It's not that easy being Bill Ackman.
Whether it was calling out Herbalife (NYSE: HLF ) as a "pyramid scheme" or spinning off Tim Hortons (NYSE: THI ) from Wendy's (NASDAQ: WEN ) , every big move he has made recently has been under the microscope. Now that he has announced that he will leave J.C. Penney's (NYSE: JCP ) board of directors to follow some of the men he brought with him, one has to wonder if everything he touches is poison.
Or is he actually smarter than we think he is?
Maybe not Ponzi, but definitely odd
A lot has been said about Herbalife's rather odd way of rewarding investors with an investment structure yielding fantastic numbers, but some call it a "pyramid scheme." Mr. Ackman was one of the company's most vocal critics after he sold his Herbalife stock, saying that it was worth nothing. Manwhile, Carl Icahn, an Herbalife supporter, openly argued for the company in January in a 30-minute long CNBC segment that was more a clash of egos than a sound defense of Herbalife.
Considering the 33% rise in Herbalife shares since Ackman shorted the company in May, he may have made a mistake. When looking over Herbalife's financials, however, one can't help but think there is something wrong.
Herbalife reports a year-over-year quarterly revenue growth of 18.1% for the trailing 12 months, with an 11.3% profit margin. This wouldn't be suspicious on its own, but given its astronomical return on equity of 141.8%, it does seem odd. That's because 2012 equity of $420.8 million is balanced against $477.19 million in net income.
It turns out that 75% of Herbalife's assets are liabilities and debt (link opens PDF) following a 2011 long-term debt refinancing agreement. This isn't what you want to see from a multinational company trying to regain a sense of legitimacy.
The high liability levels will soon have to be paid off. With only $477 million per year in net income (which is up 15% from 2011) to counter a 33% growth in liabilities, the recent surge may not be as stable as Mr. Ichan hopes. Herbalife will need higher net income levels to decrease its liabilities and stay out of trouble.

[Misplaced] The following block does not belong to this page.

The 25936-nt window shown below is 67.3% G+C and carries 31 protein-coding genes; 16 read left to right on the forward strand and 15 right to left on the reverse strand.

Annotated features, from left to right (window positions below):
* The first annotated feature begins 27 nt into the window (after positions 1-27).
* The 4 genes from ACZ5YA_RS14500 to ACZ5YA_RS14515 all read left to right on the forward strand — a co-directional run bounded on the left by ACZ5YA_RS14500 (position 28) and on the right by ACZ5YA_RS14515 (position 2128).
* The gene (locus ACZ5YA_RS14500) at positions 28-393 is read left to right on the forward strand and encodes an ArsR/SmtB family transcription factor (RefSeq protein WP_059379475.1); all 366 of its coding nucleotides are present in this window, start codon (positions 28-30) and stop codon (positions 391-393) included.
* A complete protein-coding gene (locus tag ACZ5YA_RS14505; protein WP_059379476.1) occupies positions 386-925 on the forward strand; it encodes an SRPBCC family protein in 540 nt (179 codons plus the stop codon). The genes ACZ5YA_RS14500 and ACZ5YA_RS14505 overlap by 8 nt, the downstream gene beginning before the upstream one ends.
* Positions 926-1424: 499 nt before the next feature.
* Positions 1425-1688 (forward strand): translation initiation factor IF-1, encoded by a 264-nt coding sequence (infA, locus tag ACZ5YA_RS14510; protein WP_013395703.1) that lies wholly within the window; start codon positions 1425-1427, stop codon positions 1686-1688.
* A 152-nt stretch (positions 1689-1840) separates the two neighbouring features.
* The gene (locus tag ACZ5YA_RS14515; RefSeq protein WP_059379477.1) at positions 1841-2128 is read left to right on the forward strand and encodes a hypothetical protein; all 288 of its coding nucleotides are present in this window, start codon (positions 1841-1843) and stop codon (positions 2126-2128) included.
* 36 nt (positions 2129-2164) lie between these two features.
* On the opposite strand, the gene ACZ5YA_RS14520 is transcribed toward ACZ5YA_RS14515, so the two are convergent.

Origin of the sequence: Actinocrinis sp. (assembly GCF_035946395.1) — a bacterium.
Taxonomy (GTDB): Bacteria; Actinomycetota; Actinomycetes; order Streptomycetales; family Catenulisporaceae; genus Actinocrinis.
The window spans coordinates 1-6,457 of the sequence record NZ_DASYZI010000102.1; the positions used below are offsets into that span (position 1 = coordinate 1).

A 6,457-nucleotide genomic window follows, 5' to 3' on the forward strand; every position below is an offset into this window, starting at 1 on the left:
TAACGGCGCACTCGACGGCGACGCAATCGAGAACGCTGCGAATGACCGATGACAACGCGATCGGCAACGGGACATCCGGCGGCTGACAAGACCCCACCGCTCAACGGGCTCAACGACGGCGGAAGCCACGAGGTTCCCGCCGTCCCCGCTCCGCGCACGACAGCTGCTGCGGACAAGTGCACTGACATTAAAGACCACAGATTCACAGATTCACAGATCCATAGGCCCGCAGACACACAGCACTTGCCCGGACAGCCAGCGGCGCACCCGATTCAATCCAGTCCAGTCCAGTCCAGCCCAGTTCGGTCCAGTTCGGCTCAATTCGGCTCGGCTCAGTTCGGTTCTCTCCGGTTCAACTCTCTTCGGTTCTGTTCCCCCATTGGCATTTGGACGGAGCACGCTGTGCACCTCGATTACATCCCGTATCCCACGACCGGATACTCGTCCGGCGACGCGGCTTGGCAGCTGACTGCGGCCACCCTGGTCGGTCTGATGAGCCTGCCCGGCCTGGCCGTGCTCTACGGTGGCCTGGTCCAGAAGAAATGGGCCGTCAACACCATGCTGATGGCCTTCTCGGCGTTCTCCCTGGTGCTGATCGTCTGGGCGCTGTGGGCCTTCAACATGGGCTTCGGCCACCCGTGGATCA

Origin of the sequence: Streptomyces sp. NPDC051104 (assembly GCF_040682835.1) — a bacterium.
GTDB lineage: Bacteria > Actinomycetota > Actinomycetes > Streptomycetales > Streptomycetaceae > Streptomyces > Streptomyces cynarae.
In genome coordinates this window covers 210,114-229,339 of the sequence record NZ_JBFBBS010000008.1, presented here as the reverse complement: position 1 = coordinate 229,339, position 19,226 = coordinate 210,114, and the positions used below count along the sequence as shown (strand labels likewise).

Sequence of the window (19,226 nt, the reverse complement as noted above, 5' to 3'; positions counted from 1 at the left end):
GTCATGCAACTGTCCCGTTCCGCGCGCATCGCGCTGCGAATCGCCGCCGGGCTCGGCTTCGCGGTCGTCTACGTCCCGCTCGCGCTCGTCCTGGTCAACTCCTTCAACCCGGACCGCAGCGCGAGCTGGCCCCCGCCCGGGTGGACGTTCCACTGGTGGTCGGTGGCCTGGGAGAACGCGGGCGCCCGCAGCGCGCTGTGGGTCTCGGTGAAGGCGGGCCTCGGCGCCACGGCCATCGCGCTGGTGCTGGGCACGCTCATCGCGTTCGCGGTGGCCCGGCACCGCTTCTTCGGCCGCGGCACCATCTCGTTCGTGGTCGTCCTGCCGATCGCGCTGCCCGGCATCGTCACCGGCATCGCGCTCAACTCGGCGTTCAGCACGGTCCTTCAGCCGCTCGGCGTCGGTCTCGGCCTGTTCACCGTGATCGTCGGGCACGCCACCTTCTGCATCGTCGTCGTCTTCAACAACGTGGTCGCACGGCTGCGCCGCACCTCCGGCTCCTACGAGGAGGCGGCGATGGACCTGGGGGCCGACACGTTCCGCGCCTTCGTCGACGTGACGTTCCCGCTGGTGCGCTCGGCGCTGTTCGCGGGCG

No, Ackman didn't kill Wendy's
Ackman was also criticized for sinking Wendy's by spinning off Tim Horton's as its own IPO, supposedly depriving Wendy's of a key revenue source. Wendy's stock price since the 2006 split dropped 58.6%, while Tim Horton's has doubled in value. Ackman attributes Wendy's poor performance to its CEO, while investors pin it on Ackman.
Wendy's drop has little to do with Ackman's decision. Revenue and net income growth got a boost in 2009 thanks to the inclusion of burgers like the Baconator and premium coffee drinks, leading to a doubling of Wendy's yearly revenue from $1.5 billion to $2.5 billion over the year.
Tim Horton's has a more efficient business model that nets a 15% quarterly profit margin compared to about 2% for Wendy's, largely due to the higher costs of fresh food. That's good for consumers but not so good for investors, and it leaves Wendy's more prone to market downturns than Tim Horton's.
Wendy's has made a bit of a run the last month with strong sales from the heavily promoted Pretzel Bacon Cheeseburger, and the company's stock may hit $10 per share if profit margins can improve with the sales boost. The Tim Horton's spinoff revealed Wendy's hidden problems with turning sales to profits, causing the drop in price more than any action by Ackman.
So what does this mean for J.C. Penney?
J.C. Penney has been struggling for a while with its inability to register profits or improve sales, which may explain Ackman's decision to skip town before the second-quarter earnings report came out.
One "X" factor remains, though: He still has a substantial investment in J.C. Penney, which he can't sell at the moment due to insider trading laws. He has been known to dump stock in newsworthy quantities, however.
With strong competition from Macy's, J.C. Penney's position in the retail field has been weakened due to the current economic climate, online competition, and chronic problems at the top. Ackman's departure may bring stability, but it also deprives the company of a strong investor when one is needed the most.
The bottom line
Wendy's may be the best buy of the lot. It's still weak compared to its 2005 stock price, but given the popularity of its new pretzel burger line and a new ad campaign targeting millennials, it could make an interesting buy, given the room it has to maneuver.
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